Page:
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West Cork farmers should spot the opportunity in environmental focus

April 17th, 2021 11:40 PM

By Southern Star Team

What will these schemes look like for the suckler farmer, the farm with the bog or the hill that barely gets used, or even the rougher grass on the coast? (Photo: Shutterstock)

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While there’s no such thing as free money, some farms are going to find taking up the environment cash an awful lot easier than others, says Mark Robins

ONCE again times are changing for farming.

Like it or not, the environment is getting a big profile.

The negotiations over the new CAP are on the home straight and it looks clear that more money will go to farming for climate and biodiversity.

In June we’ll see the first draft of Ireland’s CAP Strategic Plan, then after a consultation it goes to Brussels next January.

The new rules and schemes start early in 2023.

The clocks ticking then, what opportunities will change bring? Who might be the winners?

If you follow the farming press, you will find some broad hints about the new shape of things: eco-schemes pushing BPS money to the west; carbon-neutral suckler schemes; new ‘results-based’ agri-environment schemes; more money for organics; and the potential for collective or area-based schemes like the BRIDE EIP in East Cork.

You’ll also hear a lot of negativity – along with the new winners, there are bound to be some losers too.

Assuming we see these kinds of new schemes kicking off in 2023, what does it look like for the suckler farmer? The farm with the bog or the hill that barely gets used? The rougher grass on the coast? And the small patches of old woodland?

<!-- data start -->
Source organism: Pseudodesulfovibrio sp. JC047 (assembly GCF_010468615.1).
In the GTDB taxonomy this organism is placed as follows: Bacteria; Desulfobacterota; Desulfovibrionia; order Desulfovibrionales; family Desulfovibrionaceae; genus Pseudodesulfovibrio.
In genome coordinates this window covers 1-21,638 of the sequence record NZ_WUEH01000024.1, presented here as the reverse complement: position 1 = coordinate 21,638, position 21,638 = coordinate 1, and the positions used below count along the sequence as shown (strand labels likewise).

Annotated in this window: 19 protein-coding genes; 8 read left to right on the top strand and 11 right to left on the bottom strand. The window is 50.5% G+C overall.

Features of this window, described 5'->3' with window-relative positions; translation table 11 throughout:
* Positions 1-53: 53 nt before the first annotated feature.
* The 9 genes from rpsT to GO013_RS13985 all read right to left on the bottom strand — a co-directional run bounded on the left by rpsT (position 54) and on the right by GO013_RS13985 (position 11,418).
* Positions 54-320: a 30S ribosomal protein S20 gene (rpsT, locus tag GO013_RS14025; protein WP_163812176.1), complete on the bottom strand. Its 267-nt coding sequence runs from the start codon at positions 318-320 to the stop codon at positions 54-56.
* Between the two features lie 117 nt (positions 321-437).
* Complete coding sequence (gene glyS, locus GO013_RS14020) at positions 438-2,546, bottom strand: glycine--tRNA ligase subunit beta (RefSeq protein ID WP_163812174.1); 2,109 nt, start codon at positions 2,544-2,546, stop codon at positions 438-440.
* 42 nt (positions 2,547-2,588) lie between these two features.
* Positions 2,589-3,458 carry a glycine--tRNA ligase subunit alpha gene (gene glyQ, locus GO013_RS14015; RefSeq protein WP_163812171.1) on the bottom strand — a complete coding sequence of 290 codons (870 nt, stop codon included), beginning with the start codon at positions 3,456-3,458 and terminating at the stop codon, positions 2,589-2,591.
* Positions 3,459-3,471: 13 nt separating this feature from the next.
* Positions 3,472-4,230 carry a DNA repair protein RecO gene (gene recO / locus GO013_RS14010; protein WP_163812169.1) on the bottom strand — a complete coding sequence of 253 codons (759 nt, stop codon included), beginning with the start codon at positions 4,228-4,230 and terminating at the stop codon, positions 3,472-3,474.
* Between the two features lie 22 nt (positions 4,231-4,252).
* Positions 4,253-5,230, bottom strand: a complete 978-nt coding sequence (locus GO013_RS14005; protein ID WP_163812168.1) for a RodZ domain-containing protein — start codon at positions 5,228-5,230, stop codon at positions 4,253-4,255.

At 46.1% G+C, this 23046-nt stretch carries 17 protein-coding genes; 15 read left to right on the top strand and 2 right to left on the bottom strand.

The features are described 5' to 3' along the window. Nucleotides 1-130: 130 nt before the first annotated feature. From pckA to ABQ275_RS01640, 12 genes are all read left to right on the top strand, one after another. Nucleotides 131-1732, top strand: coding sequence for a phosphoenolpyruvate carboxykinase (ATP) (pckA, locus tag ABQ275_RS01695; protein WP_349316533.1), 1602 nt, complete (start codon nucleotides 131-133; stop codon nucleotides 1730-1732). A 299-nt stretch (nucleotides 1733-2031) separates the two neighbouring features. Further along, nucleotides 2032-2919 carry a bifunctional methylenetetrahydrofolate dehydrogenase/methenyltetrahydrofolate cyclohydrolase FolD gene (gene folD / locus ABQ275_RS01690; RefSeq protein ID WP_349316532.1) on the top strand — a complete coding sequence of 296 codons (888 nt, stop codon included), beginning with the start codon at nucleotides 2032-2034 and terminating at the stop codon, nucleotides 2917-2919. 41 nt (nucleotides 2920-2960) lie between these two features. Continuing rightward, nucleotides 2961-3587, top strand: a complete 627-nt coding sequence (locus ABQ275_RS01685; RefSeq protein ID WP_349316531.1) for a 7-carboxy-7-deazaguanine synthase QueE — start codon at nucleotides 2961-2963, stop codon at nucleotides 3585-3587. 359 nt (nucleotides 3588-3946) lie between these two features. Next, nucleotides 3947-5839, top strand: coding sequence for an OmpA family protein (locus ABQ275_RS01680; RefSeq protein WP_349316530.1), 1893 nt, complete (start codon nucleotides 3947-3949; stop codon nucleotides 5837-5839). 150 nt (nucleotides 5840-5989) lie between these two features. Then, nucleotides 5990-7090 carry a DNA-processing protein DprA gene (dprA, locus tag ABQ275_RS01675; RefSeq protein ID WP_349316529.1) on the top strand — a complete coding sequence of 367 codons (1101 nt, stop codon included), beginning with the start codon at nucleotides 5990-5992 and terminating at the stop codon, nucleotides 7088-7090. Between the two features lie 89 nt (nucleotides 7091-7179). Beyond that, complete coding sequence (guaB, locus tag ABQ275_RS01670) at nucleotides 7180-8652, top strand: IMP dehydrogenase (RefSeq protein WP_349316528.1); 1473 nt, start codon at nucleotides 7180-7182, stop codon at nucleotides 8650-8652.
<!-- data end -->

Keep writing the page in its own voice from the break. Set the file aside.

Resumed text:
As someone who cares about the environment, I hope it means a useful opportunity to take-up payments for helping biodiversity along. I hope it will make the environment pay.

While there’s no such thing as free money (there’s always some costs), some farms are going to find taking up the environment money much easier.

The less intensive land, and as I say, the ‘bit of bog’ or the hill or commonage that barely figures these days, should become the new asset.

The opportunity to make up income.

As someone who’s worked with hundreds of farmers, in a number of countries, I’ve often seen good opportunities missed.

There’s too much noise around. Or even fear of the new.

Where there’s winners, there’s often leaders, so who will step up?

And speak up for the opportunity, and shout for a new area-based package that works with the farming and the environment we have here? Probably the coming months of spring and summer 2021 are the chance to get sorted on these opportunities. I hope they’re not missed.

• Mark Robins lives on the Mizen and has worked with farmers and environmental schemes for many years.

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